Starr Theatre, Alice Tully Hall
Edgard Varèse: Poème électonique (1958) – Un Grand Sommeil Noir (1906) – Hyperprism (1923) – Offrandes (1921) – Intégrales (1925) – Ecuatorial (1934) – Dance for Burgess (1949) (ed. Chou Wen-Chung, 1998) – Etude pour Espace (1947; orchestrated and arranged for spatialized live performance by Chou Wen-Chung, 2009) – Density 21.5 (1936) – Déserts (1954)
Claire Chase (Flute), Anu Komsi (Soprano), Mika Rännäli (Piano), Alan Held (Bass-Baritone), Jonathan Golove, Natasha Farny (Cello Theremins), Sö Percussion: Eric Beach, Josh Quillen, Adam Sliwinski, Jason Treuting
Musica Sacra Chorus, Kent Tritle (Chorus Master/Organist), International Contemporary Ensemble (ICE), Steven Schick (Conductor)
The International Contemporary Ensemble (© Chad Batka)
An eminent writer described last night’s incredible concert–the first of two concerts devoted to the music of Edgard Varèse–as the equivalent of “being in a church.” I cannot agree. The only comparable religious experience would be the scene in the Bhagavad Gita where Lord Krishna reveals himself to the shepherd Arjuna as the whole universe, as the god behind the universe and as time forward and backward , the personification of eternity.
Which is also a misreading. Edgard Varèse never wrote took on mystical dimensions. He was the composer who bravely followed no rules, founded no school (okay, Frank Zappa liked him), but whose blocks of sound reached new intensity. The French-Italian composer spent most of his life in the United States, but American musicians, with the exception of Leopold Stokowski, wanted nothing to do with Varèse or Ives or Ruggles or any individualist. So while he was never totally ignored, Varèse was writing in silence, breaking all the boundaries, giving his music the blocks of sound which the Cubists were giving in blocks of paint.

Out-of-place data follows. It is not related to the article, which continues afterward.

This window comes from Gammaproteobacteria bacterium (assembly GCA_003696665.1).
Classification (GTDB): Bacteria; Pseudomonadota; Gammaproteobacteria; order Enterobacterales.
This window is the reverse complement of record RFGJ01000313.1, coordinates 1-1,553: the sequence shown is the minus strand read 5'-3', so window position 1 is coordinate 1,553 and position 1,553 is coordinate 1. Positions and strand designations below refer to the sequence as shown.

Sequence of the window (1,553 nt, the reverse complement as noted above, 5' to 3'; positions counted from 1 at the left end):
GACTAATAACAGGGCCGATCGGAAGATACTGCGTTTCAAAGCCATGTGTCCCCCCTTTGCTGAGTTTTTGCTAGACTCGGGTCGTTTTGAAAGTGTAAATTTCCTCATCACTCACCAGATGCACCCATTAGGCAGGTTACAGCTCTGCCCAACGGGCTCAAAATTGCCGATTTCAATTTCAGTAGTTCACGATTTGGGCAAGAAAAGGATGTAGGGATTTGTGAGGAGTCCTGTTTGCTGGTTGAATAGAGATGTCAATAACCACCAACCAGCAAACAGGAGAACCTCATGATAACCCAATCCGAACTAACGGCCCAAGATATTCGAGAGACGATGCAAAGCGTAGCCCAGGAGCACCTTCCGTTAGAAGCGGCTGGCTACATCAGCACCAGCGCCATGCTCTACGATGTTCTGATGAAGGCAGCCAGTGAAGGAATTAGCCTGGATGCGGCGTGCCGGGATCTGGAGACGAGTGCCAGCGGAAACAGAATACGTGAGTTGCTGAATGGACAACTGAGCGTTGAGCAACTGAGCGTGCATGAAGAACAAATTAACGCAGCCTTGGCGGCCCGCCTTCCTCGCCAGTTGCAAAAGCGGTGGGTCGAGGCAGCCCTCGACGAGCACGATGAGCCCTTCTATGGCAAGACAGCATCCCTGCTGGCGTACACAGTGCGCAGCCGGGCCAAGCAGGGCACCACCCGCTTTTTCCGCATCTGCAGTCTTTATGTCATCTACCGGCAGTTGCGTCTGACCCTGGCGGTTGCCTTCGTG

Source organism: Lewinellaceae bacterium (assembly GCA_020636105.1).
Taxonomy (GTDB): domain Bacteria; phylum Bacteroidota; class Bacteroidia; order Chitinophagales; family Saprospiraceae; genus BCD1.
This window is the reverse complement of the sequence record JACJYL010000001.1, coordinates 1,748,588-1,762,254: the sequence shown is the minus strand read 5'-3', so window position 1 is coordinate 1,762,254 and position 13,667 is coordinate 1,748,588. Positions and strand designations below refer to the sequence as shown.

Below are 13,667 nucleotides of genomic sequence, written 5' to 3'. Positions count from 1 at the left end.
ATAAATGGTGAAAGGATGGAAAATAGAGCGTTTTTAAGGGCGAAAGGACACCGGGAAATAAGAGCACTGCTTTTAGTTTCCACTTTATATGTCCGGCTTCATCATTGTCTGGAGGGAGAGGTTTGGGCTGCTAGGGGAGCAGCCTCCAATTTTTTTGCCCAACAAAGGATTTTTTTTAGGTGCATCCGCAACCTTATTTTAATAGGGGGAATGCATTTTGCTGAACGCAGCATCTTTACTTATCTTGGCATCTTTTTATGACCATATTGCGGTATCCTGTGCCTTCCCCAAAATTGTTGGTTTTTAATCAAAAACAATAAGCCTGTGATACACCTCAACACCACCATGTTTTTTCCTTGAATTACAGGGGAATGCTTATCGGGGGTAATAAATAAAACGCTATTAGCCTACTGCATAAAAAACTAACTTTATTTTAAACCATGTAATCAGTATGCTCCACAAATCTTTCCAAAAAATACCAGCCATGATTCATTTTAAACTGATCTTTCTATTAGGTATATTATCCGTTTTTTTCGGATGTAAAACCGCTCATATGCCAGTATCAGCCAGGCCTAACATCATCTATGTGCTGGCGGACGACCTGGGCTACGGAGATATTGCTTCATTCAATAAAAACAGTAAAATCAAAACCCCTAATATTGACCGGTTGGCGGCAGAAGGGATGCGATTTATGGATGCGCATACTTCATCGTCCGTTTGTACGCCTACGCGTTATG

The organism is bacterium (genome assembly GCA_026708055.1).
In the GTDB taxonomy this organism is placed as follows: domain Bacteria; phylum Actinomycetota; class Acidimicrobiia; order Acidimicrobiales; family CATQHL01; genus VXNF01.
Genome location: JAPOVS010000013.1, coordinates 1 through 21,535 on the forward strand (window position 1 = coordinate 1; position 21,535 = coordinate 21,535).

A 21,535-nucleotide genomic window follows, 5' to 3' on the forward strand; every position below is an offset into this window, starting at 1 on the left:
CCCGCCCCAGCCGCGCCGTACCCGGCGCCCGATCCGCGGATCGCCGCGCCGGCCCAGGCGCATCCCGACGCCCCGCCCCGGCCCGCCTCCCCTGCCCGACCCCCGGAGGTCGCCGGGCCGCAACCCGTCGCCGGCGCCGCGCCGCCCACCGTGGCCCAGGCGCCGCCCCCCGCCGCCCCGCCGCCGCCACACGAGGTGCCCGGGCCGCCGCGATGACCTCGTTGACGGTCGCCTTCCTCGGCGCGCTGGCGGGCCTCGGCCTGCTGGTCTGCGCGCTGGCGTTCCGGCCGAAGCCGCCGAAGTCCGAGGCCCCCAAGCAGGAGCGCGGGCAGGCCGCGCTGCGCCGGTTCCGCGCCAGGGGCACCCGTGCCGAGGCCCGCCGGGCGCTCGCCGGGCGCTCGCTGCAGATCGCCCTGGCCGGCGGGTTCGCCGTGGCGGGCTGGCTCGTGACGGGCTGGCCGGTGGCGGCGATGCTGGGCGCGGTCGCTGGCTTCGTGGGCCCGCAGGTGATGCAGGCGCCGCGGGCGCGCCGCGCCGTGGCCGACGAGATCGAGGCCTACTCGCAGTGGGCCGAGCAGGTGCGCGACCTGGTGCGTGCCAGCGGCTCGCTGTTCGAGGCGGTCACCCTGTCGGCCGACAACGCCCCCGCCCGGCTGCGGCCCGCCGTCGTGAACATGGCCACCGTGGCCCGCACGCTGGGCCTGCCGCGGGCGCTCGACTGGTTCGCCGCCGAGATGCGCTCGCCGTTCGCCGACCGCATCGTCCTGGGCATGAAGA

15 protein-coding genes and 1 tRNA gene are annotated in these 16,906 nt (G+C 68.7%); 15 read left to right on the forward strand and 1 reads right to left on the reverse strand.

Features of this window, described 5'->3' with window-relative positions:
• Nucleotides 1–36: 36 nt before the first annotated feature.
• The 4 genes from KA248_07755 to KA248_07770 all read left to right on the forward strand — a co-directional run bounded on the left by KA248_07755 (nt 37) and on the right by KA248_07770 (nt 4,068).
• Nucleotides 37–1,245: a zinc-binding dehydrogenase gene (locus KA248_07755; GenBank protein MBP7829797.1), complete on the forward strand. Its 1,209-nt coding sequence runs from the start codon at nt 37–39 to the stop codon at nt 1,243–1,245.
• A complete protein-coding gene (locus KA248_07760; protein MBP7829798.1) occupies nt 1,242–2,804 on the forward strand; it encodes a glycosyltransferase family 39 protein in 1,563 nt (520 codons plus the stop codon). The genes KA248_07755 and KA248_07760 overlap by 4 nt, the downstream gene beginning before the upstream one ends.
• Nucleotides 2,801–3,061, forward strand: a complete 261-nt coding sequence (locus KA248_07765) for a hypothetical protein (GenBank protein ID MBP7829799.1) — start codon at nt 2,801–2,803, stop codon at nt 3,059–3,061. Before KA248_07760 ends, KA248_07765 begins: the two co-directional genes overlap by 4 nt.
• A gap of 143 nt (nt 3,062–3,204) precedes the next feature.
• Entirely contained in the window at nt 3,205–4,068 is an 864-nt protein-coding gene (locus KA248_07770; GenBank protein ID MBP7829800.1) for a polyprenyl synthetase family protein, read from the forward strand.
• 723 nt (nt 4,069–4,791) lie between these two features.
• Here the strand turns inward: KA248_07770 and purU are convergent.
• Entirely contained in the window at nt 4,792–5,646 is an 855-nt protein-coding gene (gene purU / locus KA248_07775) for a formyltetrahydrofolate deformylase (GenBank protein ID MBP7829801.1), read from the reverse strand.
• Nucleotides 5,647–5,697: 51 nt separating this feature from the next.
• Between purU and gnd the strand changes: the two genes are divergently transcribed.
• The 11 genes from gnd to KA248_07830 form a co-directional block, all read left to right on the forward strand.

Even when he was performed in his lifetime, Varèse never had the sounds which were in his own mind. That, though, was rectified last night, and hopefully in the second part tonight.
One reason is that the International Contemporary Ensemble (ICE) consists of the finest first-chair players which is possible to get today. One cannot single out a single player, because, under Steven Schick they can play the most difficult music with accuracy unheard of in Varèse’s time.
The second reason is that Alice Tully Hall has the auditory equipment which would have given Varèse true joy. Like Beethoven, he heard the music in his mind, but never adequately in reality.
This concert started with one of his final works, written for a pavilion designed by Le Corbusier. Poème électonique was played in total darkness. We were listening, though, like anthropologists seeing a pristine primitive village. His drum sounds were obviously on a pulse-generator circa 1958. The bells, sirens, and persistent rhythmic grab the imagination. His projected “four loudspeakers” were far more, surrounding the sold-out audience here, with only the female voice–itself augmented– and given a new life. Electronics has gone far ahead in the past half-century, but Varèse knew how to write it in the raw.